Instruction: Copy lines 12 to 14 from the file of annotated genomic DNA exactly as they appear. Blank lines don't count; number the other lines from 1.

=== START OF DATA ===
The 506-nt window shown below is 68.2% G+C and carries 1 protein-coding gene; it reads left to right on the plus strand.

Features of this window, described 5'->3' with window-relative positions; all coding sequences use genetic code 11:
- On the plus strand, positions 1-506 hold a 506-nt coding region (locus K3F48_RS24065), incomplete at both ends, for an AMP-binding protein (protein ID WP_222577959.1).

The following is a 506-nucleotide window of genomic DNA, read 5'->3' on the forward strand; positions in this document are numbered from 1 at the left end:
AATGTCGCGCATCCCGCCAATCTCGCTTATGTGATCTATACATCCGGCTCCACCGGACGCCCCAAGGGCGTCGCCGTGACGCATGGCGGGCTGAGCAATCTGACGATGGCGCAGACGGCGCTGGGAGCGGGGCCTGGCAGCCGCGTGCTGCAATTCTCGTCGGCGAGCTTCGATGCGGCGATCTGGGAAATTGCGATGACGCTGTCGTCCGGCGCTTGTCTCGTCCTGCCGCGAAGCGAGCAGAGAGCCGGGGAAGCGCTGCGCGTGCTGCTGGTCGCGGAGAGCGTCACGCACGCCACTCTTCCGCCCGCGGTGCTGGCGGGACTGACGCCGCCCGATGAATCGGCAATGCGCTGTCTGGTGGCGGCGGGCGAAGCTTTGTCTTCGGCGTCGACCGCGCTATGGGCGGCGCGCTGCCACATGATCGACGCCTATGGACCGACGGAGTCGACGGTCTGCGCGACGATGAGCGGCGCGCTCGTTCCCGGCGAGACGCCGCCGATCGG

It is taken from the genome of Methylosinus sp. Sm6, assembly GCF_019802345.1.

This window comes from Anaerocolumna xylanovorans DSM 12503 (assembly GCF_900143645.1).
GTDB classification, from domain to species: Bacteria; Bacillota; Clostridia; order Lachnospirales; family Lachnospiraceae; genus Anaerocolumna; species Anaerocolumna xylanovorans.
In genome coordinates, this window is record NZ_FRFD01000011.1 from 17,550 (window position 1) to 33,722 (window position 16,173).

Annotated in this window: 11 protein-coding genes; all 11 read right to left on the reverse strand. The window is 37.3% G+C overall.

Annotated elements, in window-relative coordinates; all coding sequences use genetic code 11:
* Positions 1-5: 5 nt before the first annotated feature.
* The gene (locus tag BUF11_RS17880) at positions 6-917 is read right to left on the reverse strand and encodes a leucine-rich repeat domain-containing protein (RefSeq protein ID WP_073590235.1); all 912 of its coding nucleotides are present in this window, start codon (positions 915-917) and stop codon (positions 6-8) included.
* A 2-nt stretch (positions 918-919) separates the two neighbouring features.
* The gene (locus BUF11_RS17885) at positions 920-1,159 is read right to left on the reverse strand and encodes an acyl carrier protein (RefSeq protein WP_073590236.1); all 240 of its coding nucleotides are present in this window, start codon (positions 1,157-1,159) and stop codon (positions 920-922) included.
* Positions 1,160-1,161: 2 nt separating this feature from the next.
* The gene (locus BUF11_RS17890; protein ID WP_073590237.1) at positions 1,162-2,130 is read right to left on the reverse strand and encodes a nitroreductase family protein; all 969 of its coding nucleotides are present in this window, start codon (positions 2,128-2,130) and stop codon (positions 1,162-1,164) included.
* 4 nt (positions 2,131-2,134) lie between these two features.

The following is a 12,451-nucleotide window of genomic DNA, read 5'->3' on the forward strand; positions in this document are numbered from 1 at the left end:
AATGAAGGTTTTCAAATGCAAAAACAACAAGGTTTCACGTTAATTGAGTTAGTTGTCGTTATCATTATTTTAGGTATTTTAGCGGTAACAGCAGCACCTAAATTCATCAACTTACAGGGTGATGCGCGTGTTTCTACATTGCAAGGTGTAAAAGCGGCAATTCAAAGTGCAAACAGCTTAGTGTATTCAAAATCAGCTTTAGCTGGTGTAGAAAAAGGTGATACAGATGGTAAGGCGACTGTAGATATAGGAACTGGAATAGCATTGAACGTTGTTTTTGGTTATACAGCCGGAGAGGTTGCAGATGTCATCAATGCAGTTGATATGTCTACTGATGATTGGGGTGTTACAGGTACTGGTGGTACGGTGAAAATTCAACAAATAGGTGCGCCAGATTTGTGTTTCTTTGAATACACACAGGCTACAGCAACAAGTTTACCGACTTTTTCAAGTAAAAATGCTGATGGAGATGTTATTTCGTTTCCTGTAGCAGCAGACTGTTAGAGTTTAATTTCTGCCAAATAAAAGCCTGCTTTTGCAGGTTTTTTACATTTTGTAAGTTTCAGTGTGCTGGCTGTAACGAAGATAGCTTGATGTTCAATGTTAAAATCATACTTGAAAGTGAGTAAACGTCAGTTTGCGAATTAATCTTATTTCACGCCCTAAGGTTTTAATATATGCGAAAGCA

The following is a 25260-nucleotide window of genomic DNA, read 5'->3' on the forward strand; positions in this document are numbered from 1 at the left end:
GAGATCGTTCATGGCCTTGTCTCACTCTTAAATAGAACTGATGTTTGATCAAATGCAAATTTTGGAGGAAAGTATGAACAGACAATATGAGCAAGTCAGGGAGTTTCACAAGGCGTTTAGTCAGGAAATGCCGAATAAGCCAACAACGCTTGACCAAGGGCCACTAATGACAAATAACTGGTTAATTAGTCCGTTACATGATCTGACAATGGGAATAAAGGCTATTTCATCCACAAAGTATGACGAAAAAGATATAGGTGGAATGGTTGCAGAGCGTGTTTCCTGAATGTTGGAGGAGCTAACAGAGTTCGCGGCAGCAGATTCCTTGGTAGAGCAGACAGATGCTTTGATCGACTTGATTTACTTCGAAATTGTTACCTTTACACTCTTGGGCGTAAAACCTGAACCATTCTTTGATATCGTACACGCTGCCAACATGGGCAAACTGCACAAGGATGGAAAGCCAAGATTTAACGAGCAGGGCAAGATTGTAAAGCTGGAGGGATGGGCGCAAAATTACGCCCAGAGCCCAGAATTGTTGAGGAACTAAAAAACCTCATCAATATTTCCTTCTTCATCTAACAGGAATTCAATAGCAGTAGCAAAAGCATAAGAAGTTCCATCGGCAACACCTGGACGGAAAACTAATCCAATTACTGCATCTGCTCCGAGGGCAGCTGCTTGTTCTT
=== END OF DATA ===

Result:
* Positions 1-5: 5 nt before the first annotated feature.
* The gene (locus tag BUF11_RS17880) at positions 6-917 is read right to left on the reverse strand and encodes a leucine-rich repeat domain-containing protein (RefSeq protein ID WP_073590235.1); all 912 of its coding nucleotides are present in this window, start codon (positions 915-917) and stop codon (positions 6-8) included.
* A 2-nt stretch (positions 918-919) separates the two neighbouring features.